How to Prove a Parent Unfit in Child Custody Cases

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Petitioning family or juvenile courts for sole custody of a minor child requires factual evidence that it would be in the child's best interest.

Courts evaluate the custody arrangement that would be in the child’s best interest when they determine who should have custody of a minor child. Unfortunately, sometimes this means that the person fighting for custody must prove that one or both of the child’s parents are not fit to care for the child.

TL;DR (Too Long; Didn't Read)

State law governs how the courts view and decide parental custody matters. Proving that a parent is not fit to care for a child generally requires proof of abuse or neglect, or documentation of the parent’s substance abuse issues, untreated mental illness or incarceration.

Determine the Factors Your State Considers

The courts usually prefer to leave children with their parents whenever possible unless there's evidence of severe abuse, neglect or other problems that could harm the well-being of the child. It's possible, however, for the child's other parent, grandparent or another adult relative to petition the court for custody if they believe the custodial parent is not up to the job.

The first step in proving that a child’s parent is unfit is to identify the factors that your state considers. Reviewing your state's judicial websites for self-help information can be a good starting point. Generally, parental fitness is addressed in juvenile or family codes.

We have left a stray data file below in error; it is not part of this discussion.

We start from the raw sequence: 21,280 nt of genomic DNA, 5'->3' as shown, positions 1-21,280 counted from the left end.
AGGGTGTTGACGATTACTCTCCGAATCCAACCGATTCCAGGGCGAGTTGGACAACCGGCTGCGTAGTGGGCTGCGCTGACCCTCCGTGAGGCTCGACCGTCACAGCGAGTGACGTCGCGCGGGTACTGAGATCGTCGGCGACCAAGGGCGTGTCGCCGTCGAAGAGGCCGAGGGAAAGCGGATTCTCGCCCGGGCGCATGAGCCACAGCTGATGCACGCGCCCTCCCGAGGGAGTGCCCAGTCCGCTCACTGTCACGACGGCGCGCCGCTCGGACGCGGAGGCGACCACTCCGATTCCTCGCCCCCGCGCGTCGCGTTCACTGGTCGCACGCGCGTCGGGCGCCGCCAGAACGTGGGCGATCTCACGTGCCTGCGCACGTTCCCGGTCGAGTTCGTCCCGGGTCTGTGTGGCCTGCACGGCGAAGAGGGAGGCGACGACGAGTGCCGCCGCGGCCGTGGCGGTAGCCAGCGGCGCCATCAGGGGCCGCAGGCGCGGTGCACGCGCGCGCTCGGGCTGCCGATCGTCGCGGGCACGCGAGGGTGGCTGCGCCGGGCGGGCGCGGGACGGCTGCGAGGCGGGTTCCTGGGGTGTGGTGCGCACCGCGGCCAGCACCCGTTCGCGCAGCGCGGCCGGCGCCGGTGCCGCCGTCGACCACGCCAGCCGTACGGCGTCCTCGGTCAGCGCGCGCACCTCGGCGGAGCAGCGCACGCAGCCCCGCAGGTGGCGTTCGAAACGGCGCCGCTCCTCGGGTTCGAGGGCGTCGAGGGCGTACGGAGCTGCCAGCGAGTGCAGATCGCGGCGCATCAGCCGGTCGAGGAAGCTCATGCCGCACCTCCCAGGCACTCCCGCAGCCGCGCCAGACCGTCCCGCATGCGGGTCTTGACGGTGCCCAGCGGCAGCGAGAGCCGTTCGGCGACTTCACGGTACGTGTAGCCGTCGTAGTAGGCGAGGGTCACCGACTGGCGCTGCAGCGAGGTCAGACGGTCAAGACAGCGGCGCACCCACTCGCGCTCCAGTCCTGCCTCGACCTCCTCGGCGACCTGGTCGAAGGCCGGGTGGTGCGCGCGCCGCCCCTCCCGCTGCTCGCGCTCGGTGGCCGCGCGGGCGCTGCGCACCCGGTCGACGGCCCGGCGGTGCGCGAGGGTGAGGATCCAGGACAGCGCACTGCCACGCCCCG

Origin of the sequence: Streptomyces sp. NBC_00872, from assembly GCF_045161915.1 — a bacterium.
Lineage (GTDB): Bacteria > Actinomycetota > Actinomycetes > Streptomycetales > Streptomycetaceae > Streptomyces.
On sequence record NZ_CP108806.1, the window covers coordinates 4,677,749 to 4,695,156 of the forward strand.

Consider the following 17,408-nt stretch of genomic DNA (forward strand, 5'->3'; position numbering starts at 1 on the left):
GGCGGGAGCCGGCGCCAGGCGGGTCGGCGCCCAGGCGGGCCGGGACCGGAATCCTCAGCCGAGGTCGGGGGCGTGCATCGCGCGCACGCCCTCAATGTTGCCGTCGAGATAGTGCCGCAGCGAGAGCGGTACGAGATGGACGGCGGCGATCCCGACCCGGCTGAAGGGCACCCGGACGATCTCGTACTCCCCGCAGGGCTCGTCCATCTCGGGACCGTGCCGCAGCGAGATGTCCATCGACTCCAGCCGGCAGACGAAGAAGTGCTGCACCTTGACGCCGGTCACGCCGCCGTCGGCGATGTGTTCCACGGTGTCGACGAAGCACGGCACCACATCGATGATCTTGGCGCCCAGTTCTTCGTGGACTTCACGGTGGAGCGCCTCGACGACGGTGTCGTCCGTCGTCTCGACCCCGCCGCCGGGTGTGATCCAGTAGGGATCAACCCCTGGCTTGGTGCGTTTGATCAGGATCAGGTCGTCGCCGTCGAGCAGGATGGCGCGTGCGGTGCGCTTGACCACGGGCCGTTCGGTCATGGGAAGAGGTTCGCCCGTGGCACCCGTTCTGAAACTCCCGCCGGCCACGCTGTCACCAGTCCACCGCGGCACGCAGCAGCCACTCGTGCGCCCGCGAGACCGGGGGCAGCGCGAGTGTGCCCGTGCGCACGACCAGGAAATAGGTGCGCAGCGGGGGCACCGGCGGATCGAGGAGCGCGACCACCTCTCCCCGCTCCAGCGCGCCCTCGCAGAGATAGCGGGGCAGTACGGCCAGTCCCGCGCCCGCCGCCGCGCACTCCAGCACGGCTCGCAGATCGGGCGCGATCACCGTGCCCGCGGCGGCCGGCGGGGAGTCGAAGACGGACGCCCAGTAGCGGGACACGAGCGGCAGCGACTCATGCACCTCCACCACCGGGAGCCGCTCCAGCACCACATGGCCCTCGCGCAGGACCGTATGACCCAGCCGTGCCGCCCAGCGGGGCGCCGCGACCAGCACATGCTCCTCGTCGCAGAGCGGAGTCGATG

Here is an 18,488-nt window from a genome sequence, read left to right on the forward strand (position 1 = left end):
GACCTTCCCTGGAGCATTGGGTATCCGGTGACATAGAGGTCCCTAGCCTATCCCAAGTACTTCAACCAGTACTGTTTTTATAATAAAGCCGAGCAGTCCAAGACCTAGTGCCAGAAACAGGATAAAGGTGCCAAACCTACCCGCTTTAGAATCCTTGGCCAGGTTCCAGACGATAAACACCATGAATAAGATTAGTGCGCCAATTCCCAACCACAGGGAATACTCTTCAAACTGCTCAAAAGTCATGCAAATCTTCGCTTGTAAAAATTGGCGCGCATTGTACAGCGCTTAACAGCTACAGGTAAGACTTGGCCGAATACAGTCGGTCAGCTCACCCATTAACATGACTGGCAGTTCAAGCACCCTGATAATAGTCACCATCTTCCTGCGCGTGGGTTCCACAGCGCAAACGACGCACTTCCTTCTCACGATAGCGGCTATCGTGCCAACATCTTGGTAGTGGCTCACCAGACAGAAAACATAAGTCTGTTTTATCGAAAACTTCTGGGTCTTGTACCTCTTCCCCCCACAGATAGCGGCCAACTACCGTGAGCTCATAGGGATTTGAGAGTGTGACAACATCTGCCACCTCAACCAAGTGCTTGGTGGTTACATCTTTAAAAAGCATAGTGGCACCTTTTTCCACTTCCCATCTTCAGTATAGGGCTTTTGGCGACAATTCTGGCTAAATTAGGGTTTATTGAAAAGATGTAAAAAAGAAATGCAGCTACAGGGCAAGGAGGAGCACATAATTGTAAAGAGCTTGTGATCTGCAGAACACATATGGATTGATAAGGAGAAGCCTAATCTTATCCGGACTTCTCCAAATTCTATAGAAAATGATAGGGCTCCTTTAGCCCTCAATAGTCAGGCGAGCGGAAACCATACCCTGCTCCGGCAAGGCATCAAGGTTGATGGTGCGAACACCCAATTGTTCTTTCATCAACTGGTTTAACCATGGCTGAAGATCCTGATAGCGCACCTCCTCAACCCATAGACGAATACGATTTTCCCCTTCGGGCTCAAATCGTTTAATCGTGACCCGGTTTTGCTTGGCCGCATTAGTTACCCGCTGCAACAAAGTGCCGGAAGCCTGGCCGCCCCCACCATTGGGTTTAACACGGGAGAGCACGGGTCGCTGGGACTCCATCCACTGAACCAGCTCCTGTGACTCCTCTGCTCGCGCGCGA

Gather Evidence and Obtain Documentation

Your belief that the child’s parent is unfit might be completely accurate, but the court might not come to the same conclusion if you don’t have documentation to bolster your case. When courts evaluate requests to give one parent sole custody, they can be reluctant to grant the request without strong evidence that doing so would be in the child’s best interest.

The evidence you need depends on the reason you're petitioning the court for custody, but might include medical records and documentation of physical or psychological abuse or records showing that the parent has a substance abuse problem or mental health issues that are not being treated effectively. The court might order a medical or mental health evaluation for your child, which can help provide information to bolster your case.

Keep Your Arguments Factual in Nature

In most cases, courts seek to maintain the parent/child relationship when making custody determinations. Even if you believe the child’s parent is unfit to have custody, try not to disparage him in your arguments. Instead, your arguments and comments should be based on the unbiased facts that support your position. Focus on how awarding you sole custody will help the child’s physical and mental well-being. If you believe the parent should not be awarded any visitation time or should have only supervised visitation time, it is important to establish that through facts and evidence.

Consider Getting Legal Help

Navigating family law courts and the required forms and making compelling arguments for sole custody of a minor child can be challenging. Working with an attorney can help ensure your child’s rights and best interests are protected. Even if you think you cannot afford to hire an attorney, help may be available through pro bono resources in your state.

References

About the Author

Cindy Cook DeRuyter is an attorney in private practice and a freelance writer. She earned her J.D. from Mitchell Hamline School of Law in St. Paul, MN and her B.A. in Management and Communication from Concordia University in Mequon, WI. When she's not reading or writing, she enjoys spending time with her husband, their teenage son and their three dogs.

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